Jordan’s Story – told by her dad, Jimmy.
Jordan’s story is like many I have seen, read and heard of over the years, though at the time of her diagnosis and treatment, my wife and I were absolutely clueless about this disease. We had not heard of eye cancer in children, especially not in a baby.
Jordan was a very healthy infant, reaching all her milestones and giving us great joy. Around 7 months old, we started noticing what we thought was a lazy eye. I made an appointment with our family doctor, not a pedetrician. He checked her for a lazy eye and informed us he thought it would take care of itself and we should just keep checking it from time to time.
Over the next couple of months we started to notice the white glow, cats eye reflex, in pictures. Then one night while playing with her, the light hit her eye just right and we saw her eye looked milky. We made an appointment the next day with an ophthalmologist. I was working that day and will never forget the conversation when I called to check on Jordan. My wife Jean was crying and could only say “tumor”.
I immediately left work. Our local ophthalmologist referred us to the LSU Eye Center in New Orleans Louisiana, about 2 hours from our home in Mississippi.
We met with Dr. Peyman and Dr. Greive the next day. They tried to give us other causes for what were seeing, but we could tell by their manner that they were fairly sure Jordan had cancer. An appointment was made for a CT scan the following week, and immediately after the scan, they told us they needed to do an Exam Under Anesthesia.
We checked into the Children’s Hospital in New Orleans the next week. After the EUA, the doctor gravely informed us Jordan had a large tumor filling her whole eye and requested permission to remove her eye. Of course we were floored, but we felt this was the best course of treatment for our daughter.
We were introduced to her oncologist, Dr. Lollie Yu. She explained that during the surgery, they would take part of the optic nerve with Jordan’s eye, as well as bone marrow, to make sure the cancer had not spread to other parts of her body. Again, we were floored – we had not even thought of it possibly spreading. We waited on pins and needles for the results.
When the pathology report finally came, it was a great blessing. There was no sign of cancer anywhere else. We were to bring her in for regular check ups and if everything went as they expected, no other treatment would be required.
Of course, in between all of this we found out about the sporadic and hereditary forms of retinoblastoma. With no prior family history though, and after both my wife and I had eye exams, the doctors were confident Jordan’s cancer was the sporadic form.
Everything went by so fast, but in retrospect that was probably best. We really had no time to sit and ponder the consequences of this disease. After Jordan’s enucleation, I had the opportunity to research retinoblastoma a little, and I am glad this happened after the surgery. I think we would have been a lot more worried if we’d had time to read about all this disease entails. I went to the library a couple of times, but found that only scared me. So I just trusted the judgement of the team of doctors caring for Jordan.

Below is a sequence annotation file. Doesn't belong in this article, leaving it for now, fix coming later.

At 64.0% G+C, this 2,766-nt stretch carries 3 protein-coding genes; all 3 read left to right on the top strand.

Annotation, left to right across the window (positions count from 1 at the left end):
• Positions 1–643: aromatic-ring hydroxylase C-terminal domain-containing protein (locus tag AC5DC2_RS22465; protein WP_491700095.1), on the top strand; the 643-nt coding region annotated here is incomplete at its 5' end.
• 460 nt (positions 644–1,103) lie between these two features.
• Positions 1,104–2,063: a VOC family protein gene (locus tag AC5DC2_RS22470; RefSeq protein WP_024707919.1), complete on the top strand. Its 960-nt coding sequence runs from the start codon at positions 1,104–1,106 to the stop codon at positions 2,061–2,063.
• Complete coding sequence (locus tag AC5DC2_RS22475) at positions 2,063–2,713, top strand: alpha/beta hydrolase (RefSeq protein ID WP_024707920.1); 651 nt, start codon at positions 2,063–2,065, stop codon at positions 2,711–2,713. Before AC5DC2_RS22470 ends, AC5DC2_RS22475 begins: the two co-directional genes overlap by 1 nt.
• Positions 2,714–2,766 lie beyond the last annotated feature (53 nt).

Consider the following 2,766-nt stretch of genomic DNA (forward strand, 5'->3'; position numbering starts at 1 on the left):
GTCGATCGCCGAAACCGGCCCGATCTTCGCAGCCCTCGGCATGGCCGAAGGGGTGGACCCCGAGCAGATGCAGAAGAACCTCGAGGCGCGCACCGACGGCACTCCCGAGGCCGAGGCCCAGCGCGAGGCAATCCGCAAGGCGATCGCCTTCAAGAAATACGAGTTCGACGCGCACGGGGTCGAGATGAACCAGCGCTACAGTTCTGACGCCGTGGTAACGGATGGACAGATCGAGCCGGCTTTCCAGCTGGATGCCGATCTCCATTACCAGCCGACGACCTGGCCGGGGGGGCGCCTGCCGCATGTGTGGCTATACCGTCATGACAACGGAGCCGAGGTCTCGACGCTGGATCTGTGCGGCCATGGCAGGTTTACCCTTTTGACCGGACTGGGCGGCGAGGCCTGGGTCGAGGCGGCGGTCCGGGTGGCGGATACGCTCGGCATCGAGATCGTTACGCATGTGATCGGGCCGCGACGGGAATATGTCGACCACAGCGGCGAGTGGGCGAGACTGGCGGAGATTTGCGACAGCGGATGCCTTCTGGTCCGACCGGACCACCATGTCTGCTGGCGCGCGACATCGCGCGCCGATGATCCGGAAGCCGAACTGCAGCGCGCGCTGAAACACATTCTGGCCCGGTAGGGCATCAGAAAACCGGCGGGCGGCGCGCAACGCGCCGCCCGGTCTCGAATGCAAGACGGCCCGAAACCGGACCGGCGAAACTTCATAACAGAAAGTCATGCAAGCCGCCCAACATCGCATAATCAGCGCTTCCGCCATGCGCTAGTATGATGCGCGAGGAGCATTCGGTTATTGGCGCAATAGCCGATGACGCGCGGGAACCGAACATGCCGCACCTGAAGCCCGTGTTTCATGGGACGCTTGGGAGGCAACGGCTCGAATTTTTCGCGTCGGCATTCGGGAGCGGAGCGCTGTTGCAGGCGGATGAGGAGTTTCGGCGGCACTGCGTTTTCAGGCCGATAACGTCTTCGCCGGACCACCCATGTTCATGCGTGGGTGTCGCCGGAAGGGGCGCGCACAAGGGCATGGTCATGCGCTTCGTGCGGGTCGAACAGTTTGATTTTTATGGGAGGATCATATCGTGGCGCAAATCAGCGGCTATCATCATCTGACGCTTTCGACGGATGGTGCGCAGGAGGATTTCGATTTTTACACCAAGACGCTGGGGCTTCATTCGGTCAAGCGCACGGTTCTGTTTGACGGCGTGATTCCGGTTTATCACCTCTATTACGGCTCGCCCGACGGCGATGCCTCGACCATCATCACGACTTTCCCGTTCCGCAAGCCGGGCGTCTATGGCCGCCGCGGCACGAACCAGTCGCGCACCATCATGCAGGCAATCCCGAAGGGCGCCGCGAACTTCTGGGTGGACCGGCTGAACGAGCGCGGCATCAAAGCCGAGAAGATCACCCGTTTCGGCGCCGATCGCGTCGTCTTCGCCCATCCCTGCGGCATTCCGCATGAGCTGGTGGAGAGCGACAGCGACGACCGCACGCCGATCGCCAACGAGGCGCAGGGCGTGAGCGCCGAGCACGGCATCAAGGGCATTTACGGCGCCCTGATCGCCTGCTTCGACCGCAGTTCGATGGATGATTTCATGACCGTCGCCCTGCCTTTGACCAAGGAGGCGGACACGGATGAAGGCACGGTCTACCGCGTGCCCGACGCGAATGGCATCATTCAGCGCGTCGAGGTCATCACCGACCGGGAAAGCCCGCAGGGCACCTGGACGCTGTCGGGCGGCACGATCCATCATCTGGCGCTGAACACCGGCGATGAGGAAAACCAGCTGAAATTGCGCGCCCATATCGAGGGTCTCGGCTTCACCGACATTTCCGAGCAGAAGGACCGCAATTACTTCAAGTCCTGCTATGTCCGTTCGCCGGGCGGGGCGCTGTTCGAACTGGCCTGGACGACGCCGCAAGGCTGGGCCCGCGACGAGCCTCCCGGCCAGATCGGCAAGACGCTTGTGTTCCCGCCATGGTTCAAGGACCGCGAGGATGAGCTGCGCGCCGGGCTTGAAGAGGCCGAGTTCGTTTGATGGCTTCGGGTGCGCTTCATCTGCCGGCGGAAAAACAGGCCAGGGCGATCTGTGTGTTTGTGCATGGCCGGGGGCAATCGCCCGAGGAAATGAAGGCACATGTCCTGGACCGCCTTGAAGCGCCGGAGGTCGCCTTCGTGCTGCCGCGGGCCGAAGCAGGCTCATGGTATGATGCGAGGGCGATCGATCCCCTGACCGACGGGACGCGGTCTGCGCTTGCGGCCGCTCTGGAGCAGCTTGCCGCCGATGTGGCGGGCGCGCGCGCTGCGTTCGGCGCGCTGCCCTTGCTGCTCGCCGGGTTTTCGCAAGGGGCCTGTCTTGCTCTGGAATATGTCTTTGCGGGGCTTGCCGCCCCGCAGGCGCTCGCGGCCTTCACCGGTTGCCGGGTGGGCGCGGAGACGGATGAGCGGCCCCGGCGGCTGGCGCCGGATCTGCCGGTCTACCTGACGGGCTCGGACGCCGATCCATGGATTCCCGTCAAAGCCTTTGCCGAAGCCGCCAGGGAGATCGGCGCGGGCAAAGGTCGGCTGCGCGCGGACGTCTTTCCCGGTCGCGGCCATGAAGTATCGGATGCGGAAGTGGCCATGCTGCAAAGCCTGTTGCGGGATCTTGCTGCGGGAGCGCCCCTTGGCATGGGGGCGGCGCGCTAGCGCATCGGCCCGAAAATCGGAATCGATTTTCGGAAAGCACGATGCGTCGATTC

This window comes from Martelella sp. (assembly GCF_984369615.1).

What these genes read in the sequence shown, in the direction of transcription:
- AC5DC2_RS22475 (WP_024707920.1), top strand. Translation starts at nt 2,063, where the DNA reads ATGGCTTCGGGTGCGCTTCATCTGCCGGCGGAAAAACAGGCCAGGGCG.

We put our faith in God and the doctors to lead us in the right direction, and were blessed with an outcome, though not the absolute best we could have had, that was the best for Jordan in the long term.
We have a very close family and community. Jordan was on so many prayer lists at so many churches, and we were truly amazed by the care of our friends and neighbors during this time. One family contacted us whose daughter had Rb and had grown into a very healthy young woman, and this helped immensely.
I think what helped us cope best was Jordan response to everything. She was only 9 months at the time, but such a trooper. She had so many people examine her over the course of just her diagnosis. LSU is a teaching hospital and, due to the rarity of Rb, a constant stream of pedeatric interns came to see what Rb looked like. This was hard at times, but we felt in the long run if one intern caught Rb early because of looking at Jordan’s eye, it was well worth the stress.
I am awed by how well children thrive. Jordan walked unaided for the first time on the day after her surgery. She just took off down the hall with the surgical pressure patch over her eye, exploring the hallway. Watching her go gave us so much comfort and hope.
I think the toughest part of the journey has been the prosthetic eye. Jordan did not like the process of making or maintaining the eye at all. She fought it every time we went for a fitting, or just when we tried to remove it for cleaning.
Today, I am happy to report that Jordan is a healthy thriving young lady. We did have one freaky coincidence along the way: 7 years exactly to the day after her surgery, she had surgery to remove her appendix. We thought that was a little spooky, but I told her that was the end of her 7 years of bad luck.
Jordan has adjusted well to life with one seeing eye. She is an exceptional soccer player and also took up dance, gymnastics and ballet as a child. We continue regular annual exams of her “good” eye, but everything is clear. Her younger sister, Jamie never developed retinoblastoma, so we have been truly blessed.
This experience has made us appreciate things more. We don’t worry so much about the whole scheme of things anymore, but concentrate on just enjoying the days we share as a family. I am a doting daddy. Although I love both of my girls very much, I truly admire Jordan’s grit and courage. I’m sure as you know, young peers can be quite frank and cruel sometimes, but Jordan handles everything so well. She truly has conquered her cancer!